The Religious Society of Friends is the name of the group commonly known as Quakers. Friends are a Christian group who believe in the presence of God within each person, often referred to as the "Inner Light." Quakers emphasize a personal commitment to God and humanitarian causes.
When was Quakerism founded?
The Religious Society of Friends was founded in the mid-17th century in England by George Fox (1624-1691).
Where did the names "Friends" and "Quaker" come from?
The Society of Friends took its name from the New Testament gospel of John, which says, "You are my friends if you do whatever I command." (John 15:12-15). The original Quakers called themselves "Friends of Truth" after this verse. They were also known as the "Children of Light."
The Society of Friends is commonly known as Quakers because the original Friends were mocked for "trembling with religious zeal."
What are the major Friends groups currently in the U.S.?
There are three major organized groups of Friends in the U.S. today:
Where are the largest number of Quakers in the U.S.?
According to Adherents.com, the five states with the largest number of Quakers are: Indiana, North Carolina, Ohio, Pennsylvania, and California, in that order.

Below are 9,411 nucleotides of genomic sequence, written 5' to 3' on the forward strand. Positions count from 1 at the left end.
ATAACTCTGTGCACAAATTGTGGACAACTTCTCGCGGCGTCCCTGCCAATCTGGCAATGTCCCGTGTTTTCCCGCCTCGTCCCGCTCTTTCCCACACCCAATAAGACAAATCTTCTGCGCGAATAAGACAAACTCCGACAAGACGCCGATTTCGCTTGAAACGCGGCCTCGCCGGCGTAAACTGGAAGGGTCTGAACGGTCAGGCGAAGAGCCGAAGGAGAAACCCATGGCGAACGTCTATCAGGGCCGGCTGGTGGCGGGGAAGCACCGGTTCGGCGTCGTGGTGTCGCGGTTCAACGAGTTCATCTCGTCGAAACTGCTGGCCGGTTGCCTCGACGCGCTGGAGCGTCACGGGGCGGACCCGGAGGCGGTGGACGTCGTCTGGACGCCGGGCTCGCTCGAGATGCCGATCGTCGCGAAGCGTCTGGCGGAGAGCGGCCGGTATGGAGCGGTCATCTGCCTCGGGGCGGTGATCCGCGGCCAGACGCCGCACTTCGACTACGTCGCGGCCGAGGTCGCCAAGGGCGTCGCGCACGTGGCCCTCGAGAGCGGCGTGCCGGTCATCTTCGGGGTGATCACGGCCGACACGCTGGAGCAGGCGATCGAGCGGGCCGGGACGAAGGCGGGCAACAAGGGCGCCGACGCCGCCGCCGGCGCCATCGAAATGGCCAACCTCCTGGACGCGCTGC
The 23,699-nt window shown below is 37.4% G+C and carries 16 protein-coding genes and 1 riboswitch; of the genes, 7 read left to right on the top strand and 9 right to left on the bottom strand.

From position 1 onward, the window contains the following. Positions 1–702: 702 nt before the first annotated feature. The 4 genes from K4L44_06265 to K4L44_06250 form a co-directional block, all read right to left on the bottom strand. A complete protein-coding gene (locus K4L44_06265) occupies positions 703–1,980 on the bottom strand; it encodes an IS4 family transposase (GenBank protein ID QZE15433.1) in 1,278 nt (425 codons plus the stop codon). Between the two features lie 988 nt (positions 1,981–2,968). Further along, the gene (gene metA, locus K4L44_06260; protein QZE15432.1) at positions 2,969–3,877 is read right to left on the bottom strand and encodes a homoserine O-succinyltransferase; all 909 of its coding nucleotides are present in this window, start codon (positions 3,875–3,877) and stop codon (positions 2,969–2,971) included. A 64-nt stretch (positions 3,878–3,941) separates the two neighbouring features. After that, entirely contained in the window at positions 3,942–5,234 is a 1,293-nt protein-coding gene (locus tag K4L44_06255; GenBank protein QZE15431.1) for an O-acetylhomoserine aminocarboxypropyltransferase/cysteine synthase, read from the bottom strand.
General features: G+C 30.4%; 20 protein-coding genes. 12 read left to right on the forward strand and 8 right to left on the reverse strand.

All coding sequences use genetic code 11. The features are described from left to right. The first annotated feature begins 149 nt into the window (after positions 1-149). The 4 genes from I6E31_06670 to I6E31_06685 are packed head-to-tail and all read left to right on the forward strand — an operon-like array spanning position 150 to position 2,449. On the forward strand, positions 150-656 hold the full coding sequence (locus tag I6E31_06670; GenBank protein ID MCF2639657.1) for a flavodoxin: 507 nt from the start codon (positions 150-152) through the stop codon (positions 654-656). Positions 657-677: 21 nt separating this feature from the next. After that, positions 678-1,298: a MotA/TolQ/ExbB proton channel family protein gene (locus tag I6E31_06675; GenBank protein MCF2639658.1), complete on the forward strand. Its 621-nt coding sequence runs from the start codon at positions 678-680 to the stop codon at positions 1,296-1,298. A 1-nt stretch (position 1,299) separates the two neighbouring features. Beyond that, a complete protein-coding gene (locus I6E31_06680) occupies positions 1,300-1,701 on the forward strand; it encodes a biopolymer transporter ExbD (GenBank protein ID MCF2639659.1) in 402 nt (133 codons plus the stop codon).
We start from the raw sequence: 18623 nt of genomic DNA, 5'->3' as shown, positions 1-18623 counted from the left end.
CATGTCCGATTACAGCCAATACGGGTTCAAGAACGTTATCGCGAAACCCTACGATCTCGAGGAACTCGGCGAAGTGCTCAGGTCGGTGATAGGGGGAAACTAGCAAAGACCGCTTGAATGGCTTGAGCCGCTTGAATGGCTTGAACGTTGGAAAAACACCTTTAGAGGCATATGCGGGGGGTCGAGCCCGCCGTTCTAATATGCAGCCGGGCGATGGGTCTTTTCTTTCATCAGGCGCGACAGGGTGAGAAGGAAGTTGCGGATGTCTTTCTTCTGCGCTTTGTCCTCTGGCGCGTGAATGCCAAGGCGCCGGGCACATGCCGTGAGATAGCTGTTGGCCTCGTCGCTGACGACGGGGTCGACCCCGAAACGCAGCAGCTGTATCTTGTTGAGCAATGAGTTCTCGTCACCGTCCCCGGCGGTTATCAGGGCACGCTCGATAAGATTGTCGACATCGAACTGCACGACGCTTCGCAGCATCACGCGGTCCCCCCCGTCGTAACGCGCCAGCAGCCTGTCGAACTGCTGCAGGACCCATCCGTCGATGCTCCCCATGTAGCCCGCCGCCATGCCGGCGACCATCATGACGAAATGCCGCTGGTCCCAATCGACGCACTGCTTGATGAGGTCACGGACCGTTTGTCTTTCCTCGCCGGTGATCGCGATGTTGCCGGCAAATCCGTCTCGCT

What happens in Quaker meetings?
Friends meetings can be programmed or unprogrammed. Programmed meetings are usually led by a pastor and are more like a church service than unprogrammed meetings. Unprogrammed meetings are based on the idea of "expectant waiting." Members sit in silence until someone has a message they want to share with the group, and there are no prearranged prayers or readings. Read more about unprogrammed Friends meetingshere.
Quaker meetings are organized into regular cycles: different groups have preparative, monthly, and yearly meetings.
Are all Quakers pacifists?
According to the an introduction to Quakerism from the Friends General Conference, the Society of Friends does not require all its members to be pacifists. The Quaker position on pacifism is that it is left up to each individual in deciding whether to serve in the armed forces. Beliefnet columnist Kenneth Briggs provides additional details to this question in a recent column.